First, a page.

Ph.M.: It’s not about constantly defining ourselves into one certain direction. We make our own policies and there are significant differences between the People’s Party and us. We very much differ in our approach towards our relationship with the EU and the bilateral treaties, which we are very keen to keep, as well as migration policy.

When it comes to issues related to law and order, finances or taxation we are often in agreement with the People’s Party. We don’t necessarily have the need to continuously distance ourselves from them.

We try to win the support of other parties wherever possible to achieve a majority in parliamentary votes.

To do so, we often cooperate with the Social Democrats and the Greens on issues including agriculture or subsidies.

swissinfo.ch: What are the two most important priorities for the coming legislation period?

Ph.M.: Our relationship with the EU will definitely play an important role. This mainly concerns the realisation of the initiative against mass immigration, the progress on the bilateral treaties as well as our big project, the retirement provision 2020.

swissinfo.ch: The strict implementation of the initiative against mass immigration would diametrically oppose the bilateral treaties with the EU. How much do you want to dilute the initiative in order to save the bilateral treaties?

Ph.M.: It’s still early days to define that. The negotiations with the EU are underway. But I am certainly under no illusions that the three keywords (annual maximum figures, contingents and Swiss priority), which have been engrained in our constitution since February 2014, can actually be compatible with the free movement of people agreement.

The negotiations with the EU are now all about sounding out what is possible. At the end of the day it is the constitution that counts and we will have to find a solution. However, at the moment I still cannot see what such a solution would be.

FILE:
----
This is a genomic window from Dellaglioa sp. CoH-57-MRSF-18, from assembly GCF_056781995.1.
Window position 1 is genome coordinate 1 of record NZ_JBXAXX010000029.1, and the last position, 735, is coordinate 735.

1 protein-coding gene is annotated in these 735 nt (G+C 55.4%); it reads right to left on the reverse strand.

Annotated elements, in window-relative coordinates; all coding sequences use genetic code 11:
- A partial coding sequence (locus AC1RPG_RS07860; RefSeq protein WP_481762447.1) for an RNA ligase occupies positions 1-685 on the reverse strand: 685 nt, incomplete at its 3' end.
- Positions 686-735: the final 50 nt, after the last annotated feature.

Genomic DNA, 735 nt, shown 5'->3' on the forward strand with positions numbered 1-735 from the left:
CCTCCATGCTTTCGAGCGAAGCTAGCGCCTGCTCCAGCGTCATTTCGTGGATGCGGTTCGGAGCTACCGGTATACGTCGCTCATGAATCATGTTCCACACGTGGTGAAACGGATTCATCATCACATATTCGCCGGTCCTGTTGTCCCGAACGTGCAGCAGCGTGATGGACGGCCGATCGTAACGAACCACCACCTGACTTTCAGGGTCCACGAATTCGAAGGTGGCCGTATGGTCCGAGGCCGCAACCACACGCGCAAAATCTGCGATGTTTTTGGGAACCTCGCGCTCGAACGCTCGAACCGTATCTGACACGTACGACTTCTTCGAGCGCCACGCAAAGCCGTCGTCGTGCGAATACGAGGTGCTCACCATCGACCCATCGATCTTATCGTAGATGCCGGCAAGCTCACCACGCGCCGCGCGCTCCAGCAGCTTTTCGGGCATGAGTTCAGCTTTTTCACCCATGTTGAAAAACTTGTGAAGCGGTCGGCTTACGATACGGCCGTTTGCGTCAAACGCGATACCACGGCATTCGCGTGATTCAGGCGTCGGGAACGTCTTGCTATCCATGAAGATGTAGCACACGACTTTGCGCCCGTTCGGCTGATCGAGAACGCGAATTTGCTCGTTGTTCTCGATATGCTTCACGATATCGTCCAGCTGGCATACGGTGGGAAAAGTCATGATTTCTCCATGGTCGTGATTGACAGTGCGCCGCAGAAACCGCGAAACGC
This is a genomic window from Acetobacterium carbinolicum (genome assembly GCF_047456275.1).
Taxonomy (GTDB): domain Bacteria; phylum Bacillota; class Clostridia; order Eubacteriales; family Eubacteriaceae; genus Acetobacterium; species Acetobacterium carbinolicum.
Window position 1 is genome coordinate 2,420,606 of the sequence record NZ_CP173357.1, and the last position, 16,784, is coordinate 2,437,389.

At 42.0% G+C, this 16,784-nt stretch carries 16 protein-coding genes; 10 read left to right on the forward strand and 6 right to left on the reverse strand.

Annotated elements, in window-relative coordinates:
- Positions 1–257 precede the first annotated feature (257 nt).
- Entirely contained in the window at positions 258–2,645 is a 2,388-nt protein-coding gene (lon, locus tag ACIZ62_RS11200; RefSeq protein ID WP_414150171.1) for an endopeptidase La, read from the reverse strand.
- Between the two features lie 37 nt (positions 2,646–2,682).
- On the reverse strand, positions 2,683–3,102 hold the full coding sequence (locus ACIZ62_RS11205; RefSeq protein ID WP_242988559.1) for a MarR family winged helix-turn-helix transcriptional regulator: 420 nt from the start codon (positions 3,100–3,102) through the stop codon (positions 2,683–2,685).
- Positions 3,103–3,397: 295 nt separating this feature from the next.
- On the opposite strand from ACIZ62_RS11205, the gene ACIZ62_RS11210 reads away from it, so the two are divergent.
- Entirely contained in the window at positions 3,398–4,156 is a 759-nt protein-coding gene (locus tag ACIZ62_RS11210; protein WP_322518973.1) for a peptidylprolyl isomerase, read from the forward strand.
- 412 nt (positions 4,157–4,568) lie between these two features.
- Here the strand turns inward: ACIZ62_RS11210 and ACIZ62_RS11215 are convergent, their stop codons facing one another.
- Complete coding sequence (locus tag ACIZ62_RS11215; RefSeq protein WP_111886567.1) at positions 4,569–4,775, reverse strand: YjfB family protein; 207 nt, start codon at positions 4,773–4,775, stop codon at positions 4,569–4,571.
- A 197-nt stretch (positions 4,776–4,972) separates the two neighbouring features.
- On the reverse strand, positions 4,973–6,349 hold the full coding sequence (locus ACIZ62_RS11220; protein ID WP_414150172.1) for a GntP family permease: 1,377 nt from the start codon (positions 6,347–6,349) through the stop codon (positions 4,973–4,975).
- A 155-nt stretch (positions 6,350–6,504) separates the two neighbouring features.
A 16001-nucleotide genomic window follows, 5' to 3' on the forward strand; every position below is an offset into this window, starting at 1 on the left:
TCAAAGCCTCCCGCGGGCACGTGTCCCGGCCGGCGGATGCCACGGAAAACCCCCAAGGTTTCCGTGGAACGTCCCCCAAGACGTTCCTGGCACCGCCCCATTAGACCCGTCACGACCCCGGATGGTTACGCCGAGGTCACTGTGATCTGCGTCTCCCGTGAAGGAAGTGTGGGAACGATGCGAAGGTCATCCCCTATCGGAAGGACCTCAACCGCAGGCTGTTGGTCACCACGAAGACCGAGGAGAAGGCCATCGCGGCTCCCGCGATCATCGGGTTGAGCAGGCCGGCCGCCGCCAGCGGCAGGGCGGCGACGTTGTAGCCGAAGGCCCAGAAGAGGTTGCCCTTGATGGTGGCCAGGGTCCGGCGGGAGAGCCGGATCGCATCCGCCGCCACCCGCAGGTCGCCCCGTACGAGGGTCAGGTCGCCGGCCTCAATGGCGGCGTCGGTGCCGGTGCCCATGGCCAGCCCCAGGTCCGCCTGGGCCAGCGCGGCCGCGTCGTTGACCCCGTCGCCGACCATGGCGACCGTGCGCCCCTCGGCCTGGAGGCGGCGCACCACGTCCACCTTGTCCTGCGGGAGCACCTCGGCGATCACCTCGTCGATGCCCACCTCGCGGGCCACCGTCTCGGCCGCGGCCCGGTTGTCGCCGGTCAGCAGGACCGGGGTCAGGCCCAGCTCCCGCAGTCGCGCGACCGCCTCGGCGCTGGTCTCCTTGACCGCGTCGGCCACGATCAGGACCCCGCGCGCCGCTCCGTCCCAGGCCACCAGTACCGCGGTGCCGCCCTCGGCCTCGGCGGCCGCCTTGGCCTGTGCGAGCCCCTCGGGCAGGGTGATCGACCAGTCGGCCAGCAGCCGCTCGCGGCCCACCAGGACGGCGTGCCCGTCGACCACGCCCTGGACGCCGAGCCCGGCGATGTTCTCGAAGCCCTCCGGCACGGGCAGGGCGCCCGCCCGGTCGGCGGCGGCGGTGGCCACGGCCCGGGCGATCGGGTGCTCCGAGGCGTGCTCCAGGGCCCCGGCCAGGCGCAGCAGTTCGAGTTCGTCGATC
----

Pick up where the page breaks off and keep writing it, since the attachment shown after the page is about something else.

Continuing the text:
swissinfo.ch: Is there a need for a second nationwide vote in this case?

Ph.M.: Parliament must pass a law to implement the immigration curbs by February 8, 2017 at the latest. There will be a public ballot in any case by November 27, 2016. This is the last possible date for a referendum before the end of the three-year-period for the implementation of the constitution.

We don’t know yet what the law will look like, however, it will certainly be a crucial vote given the fact that it will shed light on how this law will affect the bilateral treaties.

swissinfo.ch: Islam has been the subject of many discussions recently. Which role should this religion play in our society?

Ph.M.: We are a secular state and we want to keep it that way. Those who observe our constitution, laws and customs have freedom of religious expression and will not encounter any problems in Switzerland. We just do not tolerate any form of fundamentalism or fundamentalist excesses; and no matter what the source, we would definitely fight it.

(The interview was conducted in March 2015)


Translated from German by Billi Bierling, swissinfo.ch